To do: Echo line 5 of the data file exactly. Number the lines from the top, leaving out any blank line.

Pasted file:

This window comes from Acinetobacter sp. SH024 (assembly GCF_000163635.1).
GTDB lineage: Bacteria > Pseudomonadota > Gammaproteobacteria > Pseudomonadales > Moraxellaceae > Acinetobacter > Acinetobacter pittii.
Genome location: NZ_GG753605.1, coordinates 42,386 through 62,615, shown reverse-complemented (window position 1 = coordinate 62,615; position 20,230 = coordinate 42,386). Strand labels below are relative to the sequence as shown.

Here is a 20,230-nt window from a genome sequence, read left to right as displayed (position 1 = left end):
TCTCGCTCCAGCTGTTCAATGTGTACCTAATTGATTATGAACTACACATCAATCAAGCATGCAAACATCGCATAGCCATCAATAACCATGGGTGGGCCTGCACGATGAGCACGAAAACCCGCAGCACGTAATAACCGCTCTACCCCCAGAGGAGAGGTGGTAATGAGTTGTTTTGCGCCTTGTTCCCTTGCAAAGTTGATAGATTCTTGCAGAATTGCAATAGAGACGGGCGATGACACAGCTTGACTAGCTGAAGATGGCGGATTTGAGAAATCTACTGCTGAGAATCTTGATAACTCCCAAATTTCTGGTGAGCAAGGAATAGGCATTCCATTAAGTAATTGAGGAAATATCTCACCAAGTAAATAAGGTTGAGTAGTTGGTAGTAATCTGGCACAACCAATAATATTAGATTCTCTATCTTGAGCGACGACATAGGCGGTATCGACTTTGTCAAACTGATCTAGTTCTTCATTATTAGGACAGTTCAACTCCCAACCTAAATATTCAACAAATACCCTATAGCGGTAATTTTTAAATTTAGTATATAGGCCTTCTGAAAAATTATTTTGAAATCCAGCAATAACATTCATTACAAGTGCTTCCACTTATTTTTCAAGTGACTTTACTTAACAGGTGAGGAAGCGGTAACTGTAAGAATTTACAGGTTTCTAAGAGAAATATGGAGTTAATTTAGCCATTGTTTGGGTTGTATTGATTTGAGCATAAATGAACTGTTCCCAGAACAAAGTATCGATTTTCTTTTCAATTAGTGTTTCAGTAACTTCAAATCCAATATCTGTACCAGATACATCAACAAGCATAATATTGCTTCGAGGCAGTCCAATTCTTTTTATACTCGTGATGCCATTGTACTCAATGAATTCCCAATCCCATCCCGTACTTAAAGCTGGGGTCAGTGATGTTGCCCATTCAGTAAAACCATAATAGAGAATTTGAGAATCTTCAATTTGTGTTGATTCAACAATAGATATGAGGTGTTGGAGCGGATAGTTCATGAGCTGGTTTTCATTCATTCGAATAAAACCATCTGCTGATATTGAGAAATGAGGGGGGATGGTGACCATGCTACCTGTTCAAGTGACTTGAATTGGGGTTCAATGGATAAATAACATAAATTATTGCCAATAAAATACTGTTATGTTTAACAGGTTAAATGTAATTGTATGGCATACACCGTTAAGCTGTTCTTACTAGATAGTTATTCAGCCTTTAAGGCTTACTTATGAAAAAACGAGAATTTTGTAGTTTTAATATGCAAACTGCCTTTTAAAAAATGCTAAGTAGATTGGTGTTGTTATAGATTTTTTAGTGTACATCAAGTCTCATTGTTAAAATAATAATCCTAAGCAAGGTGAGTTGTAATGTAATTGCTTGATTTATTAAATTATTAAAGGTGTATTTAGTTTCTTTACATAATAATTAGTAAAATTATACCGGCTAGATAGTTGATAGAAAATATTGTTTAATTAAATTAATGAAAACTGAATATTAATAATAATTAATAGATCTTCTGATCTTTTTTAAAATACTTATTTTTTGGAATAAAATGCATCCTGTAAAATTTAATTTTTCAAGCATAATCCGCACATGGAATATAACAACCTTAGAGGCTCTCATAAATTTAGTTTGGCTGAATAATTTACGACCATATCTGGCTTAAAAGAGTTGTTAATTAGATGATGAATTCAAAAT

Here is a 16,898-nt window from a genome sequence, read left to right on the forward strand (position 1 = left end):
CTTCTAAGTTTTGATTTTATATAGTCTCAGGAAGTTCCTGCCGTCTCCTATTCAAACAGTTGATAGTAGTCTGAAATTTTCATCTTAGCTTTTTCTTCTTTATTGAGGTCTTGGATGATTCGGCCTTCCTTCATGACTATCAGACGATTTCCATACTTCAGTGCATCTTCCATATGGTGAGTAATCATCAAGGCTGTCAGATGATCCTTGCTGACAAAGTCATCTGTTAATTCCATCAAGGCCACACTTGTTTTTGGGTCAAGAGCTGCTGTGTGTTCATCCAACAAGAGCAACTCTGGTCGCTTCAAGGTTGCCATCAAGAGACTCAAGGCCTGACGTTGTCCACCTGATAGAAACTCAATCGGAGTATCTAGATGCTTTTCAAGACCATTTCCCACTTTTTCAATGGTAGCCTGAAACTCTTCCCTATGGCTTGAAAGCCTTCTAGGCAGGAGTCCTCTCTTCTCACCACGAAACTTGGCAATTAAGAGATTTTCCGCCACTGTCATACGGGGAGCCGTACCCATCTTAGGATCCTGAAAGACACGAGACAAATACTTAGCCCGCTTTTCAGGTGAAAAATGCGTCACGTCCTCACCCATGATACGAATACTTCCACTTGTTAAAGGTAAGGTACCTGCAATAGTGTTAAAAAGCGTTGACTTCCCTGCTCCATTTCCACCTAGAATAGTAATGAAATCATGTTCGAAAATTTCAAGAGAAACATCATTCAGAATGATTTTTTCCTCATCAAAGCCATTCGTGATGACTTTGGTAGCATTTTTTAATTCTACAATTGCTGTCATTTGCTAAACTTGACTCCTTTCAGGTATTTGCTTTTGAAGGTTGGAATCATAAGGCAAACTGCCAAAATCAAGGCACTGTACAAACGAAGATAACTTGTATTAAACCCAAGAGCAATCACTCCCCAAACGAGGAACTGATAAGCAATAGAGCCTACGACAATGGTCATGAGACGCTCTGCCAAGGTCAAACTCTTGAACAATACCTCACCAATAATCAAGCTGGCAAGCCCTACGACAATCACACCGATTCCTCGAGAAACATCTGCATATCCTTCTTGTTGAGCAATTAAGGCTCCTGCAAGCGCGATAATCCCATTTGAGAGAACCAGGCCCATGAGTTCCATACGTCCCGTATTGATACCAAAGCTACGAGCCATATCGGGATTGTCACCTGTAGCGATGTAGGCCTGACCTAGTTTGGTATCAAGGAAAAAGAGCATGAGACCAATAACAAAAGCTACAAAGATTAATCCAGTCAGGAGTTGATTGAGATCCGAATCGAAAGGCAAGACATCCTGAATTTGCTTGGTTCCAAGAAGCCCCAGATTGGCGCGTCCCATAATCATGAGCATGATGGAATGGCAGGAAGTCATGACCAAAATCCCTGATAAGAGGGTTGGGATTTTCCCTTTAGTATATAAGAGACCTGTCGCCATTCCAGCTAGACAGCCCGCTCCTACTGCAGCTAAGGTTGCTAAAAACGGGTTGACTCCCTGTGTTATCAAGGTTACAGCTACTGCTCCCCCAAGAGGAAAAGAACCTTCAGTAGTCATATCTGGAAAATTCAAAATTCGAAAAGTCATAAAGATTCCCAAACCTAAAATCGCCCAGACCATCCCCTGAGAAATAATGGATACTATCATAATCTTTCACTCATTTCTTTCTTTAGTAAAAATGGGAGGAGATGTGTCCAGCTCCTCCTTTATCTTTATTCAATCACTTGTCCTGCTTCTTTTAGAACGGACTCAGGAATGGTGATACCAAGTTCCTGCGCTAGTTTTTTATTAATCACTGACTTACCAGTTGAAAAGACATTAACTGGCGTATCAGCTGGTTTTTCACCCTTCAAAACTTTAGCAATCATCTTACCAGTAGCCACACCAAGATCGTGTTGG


TCTCGCTCCAGCTGTTCAATGTGTACCTAATTGATTATGAACTACACATCAATCAAGCATGCAAACATCGCATAGCCATCAATAACCATGGGTGGGCCTGCACGATGAGCACGAAAACCCGCAGCACGTAATAACCGCTCTACCCCCAGAGGAGAGGTGGTAATGAGTTGTTTTGCGCCTTGTTCCCTTGCAAAGTTGATAGATTCTTGCAGAATTGCAATAGAGACGGGCGATGACACAGCTTGACTAGCTGAAGATGGCGGATTTGAGAAATCTACTGCTGAGAATCTTGATAACTCCCAAATTTCTGGTGAGCAAGGAATAGGCATTCCATTAAGTAATTGAGGAAATATCTCACCAAGTAAATAAGGTTGAGTAGTTGGTAGTAATCTGGCACAACCAATAATATTAGATTCTCTATCTTGAGCGACGACATAGGCGGTATCGACTTTGTCAAACTGATCTAGTTCTTCATTATTAGGACAGTTCAACTCCCAACCTAAATATTCAACAAATACCCTATAGCGGTAATTTTTAAATTTAGTATATAGGCCTTCTGAAAAATTATTTTGAAATCCAGCAATAACATTCATTACAAGTGCTTCCACTTATTTTTCAAGTGACTTTACTTAACAGGTGAGGAAGCGGTAACTGTAAGAATTTACAGGTTTCTAAGAGAAATATGGAGTTAATTTAGCCATTGTTTGGGTTGTATTGATTTGAGCATAAATGAACTGTTCCCAGAACAAAGTATCGATTTTCTTTTCAATTAGTGTTTCAGTAACTTCAAATCCAATATCTGTACCAGATACATCAACAAGCATAATATTGCTTCGAGGCAGTCCAATTCTTTTTATACTCGTGATGCCATTGTACTCAATGAATTCCCAATCCCATCCCGTACTTAAAGCTGGGGTCAGTGATGTTGCCCATTCAGTAAAACCATAATAGAGAATTTGAGAATCTTCAATTTGTGTTGATTCAACAATAGATATGAGGTGTTGGAGCGGATAGTTCATGAGCTGGTTTTCATTCATTCGAATAAAACCATCTGCTGATATTGAGAAATGAGGGGGGATGGTGACCATGCTACCTGTTCAAGTGACTTGAATTGGGGTTCAATGGATAAATAACATAAATTATTGCCAATAAAATACTGTTATGTTTAACAGGTTAAATGTAATTGTATGGCATACACCGTTAAGCTGTTCTTACTAGATAGTTATTCAGCCTTTAAGGCTTACTTATGAAAAAACGAGAATTTTGTAGTTTTAATATGCAAACTGCCTTTTAAAAAATGCTAAGTAGATTGGTGTTGTTATAGATTTTTTAGTGTACATCAAGTCTCATTGTTAAAATAATAATCCTAAGCAAGGTGAGTTGTAATGTAATTGCTTGATTTATTAAATTATTAAAGGTGTATTTAGTTTCTTTACATAATAATTAGTAAAATTATACCGGCTAGATAGTTGATAGAAAATATTGTTTAATTAAATTAATGAAAACTGAATATTAATAATAATTAATAGATCTTCTGATCTTTTTTAAAATACTTATTTTTTGGAATAAAATGCATCCTGTAAAATTTAATTTTTCAAGCATAATCCGCACATGGAATATAACAACCTTAGAGGCTCTCATAAATTTAGTTTGGCTGAATAATTTACGACCATATCTGGCTTAAAAGAGTTGTTAATTAGATGATGAATTCAAAAT